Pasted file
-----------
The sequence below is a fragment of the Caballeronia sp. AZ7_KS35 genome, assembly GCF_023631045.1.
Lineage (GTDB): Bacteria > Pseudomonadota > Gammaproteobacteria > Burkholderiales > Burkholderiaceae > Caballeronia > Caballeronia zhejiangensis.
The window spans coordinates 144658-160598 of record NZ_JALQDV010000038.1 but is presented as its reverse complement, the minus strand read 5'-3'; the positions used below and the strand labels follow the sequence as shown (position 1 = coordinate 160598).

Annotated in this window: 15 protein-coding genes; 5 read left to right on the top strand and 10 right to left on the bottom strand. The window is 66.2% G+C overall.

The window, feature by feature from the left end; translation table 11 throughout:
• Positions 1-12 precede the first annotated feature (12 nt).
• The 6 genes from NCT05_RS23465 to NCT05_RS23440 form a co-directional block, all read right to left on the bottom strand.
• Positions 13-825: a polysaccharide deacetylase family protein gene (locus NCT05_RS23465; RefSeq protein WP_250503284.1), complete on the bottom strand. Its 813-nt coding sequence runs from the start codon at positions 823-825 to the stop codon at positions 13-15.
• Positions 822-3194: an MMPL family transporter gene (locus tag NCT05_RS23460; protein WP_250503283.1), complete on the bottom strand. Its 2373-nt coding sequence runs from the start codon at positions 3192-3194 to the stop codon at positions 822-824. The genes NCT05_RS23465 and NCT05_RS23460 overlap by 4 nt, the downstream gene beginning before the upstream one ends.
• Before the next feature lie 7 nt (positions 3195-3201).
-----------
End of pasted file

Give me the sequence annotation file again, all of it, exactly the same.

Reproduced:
The sequence below is a fragment of the Caballeronia sp. AZ7_KS35 genome, assembly GCF_023631045.1.
Lineage (GTDB): Bacteria > Pseudomonadota > Gammaproteobacteria > Burkholderiales > Burkholderiaceae > Caballeronia > Caballeronia zhejiangensis.
The window spans coordinates 144658-160598 of record NZ_JALQDV010000038.1 but is presented as its reverse complement, the minus strand read 5'-3'; the positions used below and the strand labels follow the sequence as shown (position 1 = coordinate 160598).

Annotated in this window: 15 protein-coding genes; 5 read left to right on the top strand and 10 right to left on the bottom strand. The window is 66.2% G+C overall.

The window, feature by feature from the left end; translation table 11 throughout:
• Positions 1-12 precede the first annotated feature (12 nt).
• The 6 genes from NCT05_RS23465 to NCT05_RS23440 form a co-directional block, all read right to left on the bottom strand.
• Positions 13-825: a polysaccharide deacetylase family protein gene (locus NCT05_RS23465; RefSeq protein WP_250503284.1), complete on the bottom strand. Its 813-nt coding sequence runs from the start codon at positions 823-825 to the stop codon at positions 13-15.
• Positions 822-3194: an MMPL family transporter gene (locus tag NCT05_RS23460; protein WP_250503283.1), complete on the bottom strand. Its 2373-nt coding sequence runs from the start codon at positions 3192-3194 to the stop codon at positions 822-824. The genes NCT05_RS23465 and NCT05_RS23460 overlap by 4 nt, the downstream gene beginning before the upstream one ends.
• Before the next feature lie 7 nt (positions 3195-3201).